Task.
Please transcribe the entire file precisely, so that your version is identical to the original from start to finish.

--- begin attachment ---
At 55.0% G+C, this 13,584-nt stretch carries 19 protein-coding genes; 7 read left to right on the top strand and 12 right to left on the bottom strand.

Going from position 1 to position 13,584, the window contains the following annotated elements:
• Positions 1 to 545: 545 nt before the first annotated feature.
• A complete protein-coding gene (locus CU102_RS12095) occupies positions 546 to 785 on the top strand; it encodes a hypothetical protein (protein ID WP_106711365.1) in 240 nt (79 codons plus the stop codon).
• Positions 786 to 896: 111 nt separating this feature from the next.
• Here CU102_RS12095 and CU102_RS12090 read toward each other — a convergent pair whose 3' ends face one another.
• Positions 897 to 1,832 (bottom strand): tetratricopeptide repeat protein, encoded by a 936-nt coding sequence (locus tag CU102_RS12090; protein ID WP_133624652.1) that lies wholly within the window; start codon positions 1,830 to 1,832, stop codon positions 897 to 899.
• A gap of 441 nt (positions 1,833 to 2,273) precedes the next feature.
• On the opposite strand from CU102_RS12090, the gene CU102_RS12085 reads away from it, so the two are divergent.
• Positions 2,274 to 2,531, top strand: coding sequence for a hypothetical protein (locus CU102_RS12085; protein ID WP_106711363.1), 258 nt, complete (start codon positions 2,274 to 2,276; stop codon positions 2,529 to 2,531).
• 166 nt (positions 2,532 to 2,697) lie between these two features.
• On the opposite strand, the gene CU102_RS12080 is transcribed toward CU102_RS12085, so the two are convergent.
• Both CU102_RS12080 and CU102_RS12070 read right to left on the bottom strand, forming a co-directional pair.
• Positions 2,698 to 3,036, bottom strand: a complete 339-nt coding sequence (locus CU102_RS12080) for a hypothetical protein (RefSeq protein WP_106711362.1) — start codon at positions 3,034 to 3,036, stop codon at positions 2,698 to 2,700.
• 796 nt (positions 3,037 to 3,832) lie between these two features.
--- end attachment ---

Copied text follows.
At 55.0% G+C, this 13,584-nt stretch carries 19 protein-coding genes; 7 read left to right on the top strand and 12 right to left on the bottom strand.

Going from position 1 to position 13,584, the window contains the following annotated elements:
• Positions 1 to 545: 545 nt before the first annotated feature.
• A complete protein-coding gene (locus CU102_RS12095) occupies positions 546 to 785 on the top strand; it encodes a hypothetical protein (protein ID WP_106711365.1) in 240 nt (79 codons plus the stop codon).
• Positions 786 to 896: 111 nt separating this feature from the next.
• Here CU102_RS12095 and CU102_RS12090 read toward each other — a convergent pair whose 3' ends face one another.
• Positions 897 to 1,832 (bottom strand): tetratricopeptide repeat protein, encoded by a 936-nt coding sequence (locus tag CU102_RS12090; protein ID WP_133624652.1) that lies wholly within the window; start codon positions 1,830 to 1,832, stop codon positions 897 to 899.
• A gap of 441 nt (positions 1,833 to 2,273) precedes the next feature.
• On the opposite strand from CU102_RS12090, the gene CU102_RS12085 reads away from it, so the two are divergent.
• Positions 2,274 to 2,531, top strand: coding sequence for a hypothetical protein (locus CU102_RS12085; protein ID WP_106711363.1), 258 nt, complete (start codon positions 2,274 to 2,276; stop codon positions 2,529 to 2,531).
• 166 nt (positions 2,532 to 2,697) lie between these two features.
• On the opposite strand, the gene CU102_RS12080 is transcribed toward CU102_RS12085, so the two are convergent.
• Both CU102_RS12080 and CU102_RS12070 read right to left on the bottom strand, forming a co-directional pair.
• Positions 2,698 to 3,036, bottom strand: a complete 339-nt coding sequence (locus CU102_RS12080) for a hypothetical protein (RefSeq protein WP_106711362.1) — start codon at positions 3,034 to 3,036, stop codon at positions 2,698 to 2,700.
• 796 nt (positions 3,037 to 3,832) lie between these two features.